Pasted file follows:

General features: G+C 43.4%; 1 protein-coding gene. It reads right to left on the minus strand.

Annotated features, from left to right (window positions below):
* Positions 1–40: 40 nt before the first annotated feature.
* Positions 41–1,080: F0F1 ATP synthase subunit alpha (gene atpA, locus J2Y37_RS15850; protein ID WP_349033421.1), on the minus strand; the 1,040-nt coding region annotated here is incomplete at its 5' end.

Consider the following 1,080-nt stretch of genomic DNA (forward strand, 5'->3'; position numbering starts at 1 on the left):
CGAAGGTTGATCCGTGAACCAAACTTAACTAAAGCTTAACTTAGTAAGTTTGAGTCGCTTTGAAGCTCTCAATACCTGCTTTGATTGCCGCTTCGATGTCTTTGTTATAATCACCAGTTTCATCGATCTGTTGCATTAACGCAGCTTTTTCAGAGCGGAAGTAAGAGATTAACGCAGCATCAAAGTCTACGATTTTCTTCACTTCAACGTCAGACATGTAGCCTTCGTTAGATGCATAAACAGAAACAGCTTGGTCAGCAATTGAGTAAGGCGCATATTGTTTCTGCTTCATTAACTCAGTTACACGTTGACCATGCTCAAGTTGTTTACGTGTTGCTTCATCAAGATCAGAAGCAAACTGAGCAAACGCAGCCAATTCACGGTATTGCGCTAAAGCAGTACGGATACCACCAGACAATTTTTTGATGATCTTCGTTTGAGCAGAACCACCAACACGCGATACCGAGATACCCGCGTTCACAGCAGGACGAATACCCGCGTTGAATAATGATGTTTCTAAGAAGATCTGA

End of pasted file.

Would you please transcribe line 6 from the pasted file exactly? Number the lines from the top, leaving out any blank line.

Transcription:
CGAAGGTTGATCCGTGAACCAAACTTAACTAAAGCTTAACTTAGTAAGTTTGAGTCGCTTTGAAGCTCTCAATACCTGCTTTGATTGCCGCTTCGATGTCTTTGTTATAATCACCAGTTTCATCGATCTGTTGCATTAACGCAGCTTTTTCAGAGCGGAAGTAAGAGATTAACGCAGCATCAAAGTCTACGATTTTCTTCACTTCAACGTCAGACATGTAGCCTTCGTTAGATGCATAAACAGAAACAGCTTGGTCAGCAATTGAGTAAGGCGCATATTGTTTCTGCTTCATTAACTCAGTTACACGTTGACCATGCTCAAGTTGTTTACGTGTTGCTTCATCAAGATCAGAAGCAAACTGAGCAAACGCAGCCAATTCACGGTATTGCGCTAAAGCAGTACGGATACCACCAGACAATTTTTTGATGATCTTCGTTTGAGCAGAACCACCAACACGCGATACCGAGATACCCGCGTTCACAGCAGGACGAATACCCGCGTTGAATAATGATGTTTCTAAGAAGATCTGA